Rafed English

An Account of Hypothesis of Philosophical Contradiction between the Theory of Necessity and Free Will

Adapted from: "Casuality and Freedom" by: "Ayatullah Mohsen Araki"

Early theologians and modern usuliyyun who seriously oppose the theory of necessity or necessitation of effect by cause or in other words the necessary relation of cause and effect, take this theory in conflict with free will and believe that even if we accept its truth in respect to non-voluntary causes, it cannot be accepted in respect to voluntary causes, because voluntariness of an act in voluntary causes contradicts necessity of that act and since voluntariness of acts in voluntary causes is admitted necessity of effect in voluntary causes must be wrong.

To explain the alleged philosophical contradiction between the theory of necessity and freedom or free-will in the case of voluntary agents we will clarify the main point of contradiction analyzing briefly two sides of the alleged conflict:

If we limit the principle of causality to the ‘need of effect in its existence for a cause’ and consider the effect as something that depends in its existence on the originator there seems no contradiction between causality and free will. In the first sight it seems possible to have something dependent on something else without any necessary relation between them.

This means that cause would have equal relation to existence and non-existence of its effect and effect would remain contingent and unnecessary. This type of relation between voluntary cause and effect is in accordance with the viewpoint of early theologians and modern usuliyyun. In this way, there would be no contradiction between causality of a voluntary agent and his freedom and free will.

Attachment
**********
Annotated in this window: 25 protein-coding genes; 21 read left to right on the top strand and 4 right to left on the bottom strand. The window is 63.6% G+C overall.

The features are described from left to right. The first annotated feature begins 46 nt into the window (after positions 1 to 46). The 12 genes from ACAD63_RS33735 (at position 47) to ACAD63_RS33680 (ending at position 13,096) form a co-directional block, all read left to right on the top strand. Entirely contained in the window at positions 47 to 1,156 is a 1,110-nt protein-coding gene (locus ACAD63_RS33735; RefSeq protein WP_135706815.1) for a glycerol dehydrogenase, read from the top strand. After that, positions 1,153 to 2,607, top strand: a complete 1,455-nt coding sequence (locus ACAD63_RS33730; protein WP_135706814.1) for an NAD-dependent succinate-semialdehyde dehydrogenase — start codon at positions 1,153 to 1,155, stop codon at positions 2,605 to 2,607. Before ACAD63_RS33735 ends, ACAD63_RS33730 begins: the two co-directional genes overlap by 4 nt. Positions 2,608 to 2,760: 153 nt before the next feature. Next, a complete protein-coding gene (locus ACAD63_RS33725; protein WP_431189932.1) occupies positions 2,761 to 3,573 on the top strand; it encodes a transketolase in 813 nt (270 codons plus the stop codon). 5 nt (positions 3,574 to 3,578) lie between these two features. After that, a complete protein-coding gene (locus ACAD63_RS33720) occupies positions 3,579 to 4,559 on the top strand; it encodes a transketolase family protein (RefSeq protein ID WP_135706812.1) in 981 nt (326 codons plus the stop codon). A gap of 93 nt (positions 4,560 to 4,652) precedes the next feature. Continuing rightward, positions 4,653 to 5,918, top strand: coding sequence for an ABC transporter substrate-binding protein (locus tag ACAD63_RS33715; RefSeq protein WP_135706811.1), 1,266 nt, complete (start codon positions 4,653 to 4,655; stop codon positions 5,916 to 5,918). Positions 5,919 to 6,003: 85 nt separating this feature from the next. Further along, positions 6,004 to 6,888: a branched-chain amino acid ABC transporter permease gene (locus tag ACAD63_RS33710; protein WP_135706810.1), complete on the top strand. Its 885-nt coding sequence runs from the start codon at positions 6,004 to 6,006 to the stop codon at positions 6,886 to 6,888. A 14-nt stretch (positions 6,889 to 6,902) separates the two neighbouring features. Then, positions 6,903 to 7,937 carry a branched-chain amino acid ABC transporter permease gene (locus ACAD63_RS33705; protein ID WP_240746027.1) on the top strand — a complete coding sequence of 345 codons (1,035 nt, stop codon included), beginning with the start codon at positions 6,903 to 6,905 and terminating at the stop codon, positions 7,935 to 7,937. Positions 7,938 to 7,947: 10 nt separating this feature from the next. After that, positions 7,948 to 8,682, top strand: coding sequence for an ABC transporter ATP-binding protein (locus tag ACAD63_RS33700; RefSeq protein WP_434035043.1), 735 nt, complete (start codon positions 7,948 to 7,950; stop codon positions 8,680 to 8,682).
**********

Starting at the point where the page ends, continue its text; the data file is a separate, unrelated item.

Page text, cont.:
However, as we discussed earlier, causality in the way presented by philosophers cannot be limited to the existential relation between cause and effect. It rather involves necessary relation as well. Existence and necessity of the effect are not separable. Cause cannot bring the effect into existence without necessitating it; otherwise it would lead to groundless preponderance and we know that impossibility of such preponderance is the basis of the principle of causality.

The core of the alleged conflict between causality and free will is the very necessitation of effect by cause. It has been assumed that if the existence of effect is preceded by necessity of existence there would remain no place for free will. In other words, free will or freedom is only possible when the effect has the possibility of both being originated and not originated by the cause. Necessitation of effect is equal to determinism.
Free Will

There are three elements involved in every voluntary (free) act:
• Prerequisites of willing the act;

• Willing the act;

• The act itself.

There are two relations between these three: the relation between (a) and (b) and between (b) and (c).

It is usually assumed that after the completion of all factors bearing on the existence of a voluntary act its existence becomes necessary as soon as the agent wills it. Thus, there is a necessary relation between willing the act and act itself.

Not only there is no conflict among this necessary relation between act and will of the agent and free will, but also there can be no free will without this necessary relation. To suppose that there can be will of agent and all requisites without having the act would contradict the free will and power of the agent.

For the same reason, it seems that the dispute between philosophers and modern usuliyyun (and also some early theologians) mostly concerns the first relation, i.e. the relation between prerequisites of willing the act and willing the issuance of act from the voluntary agent and not the relation between act and the will. Modern usuliyyun and some early theologians believe that relation between willing the act in the voluntary agent and its prerequisites is necessary there would be no free will and it would result in absolute determinism.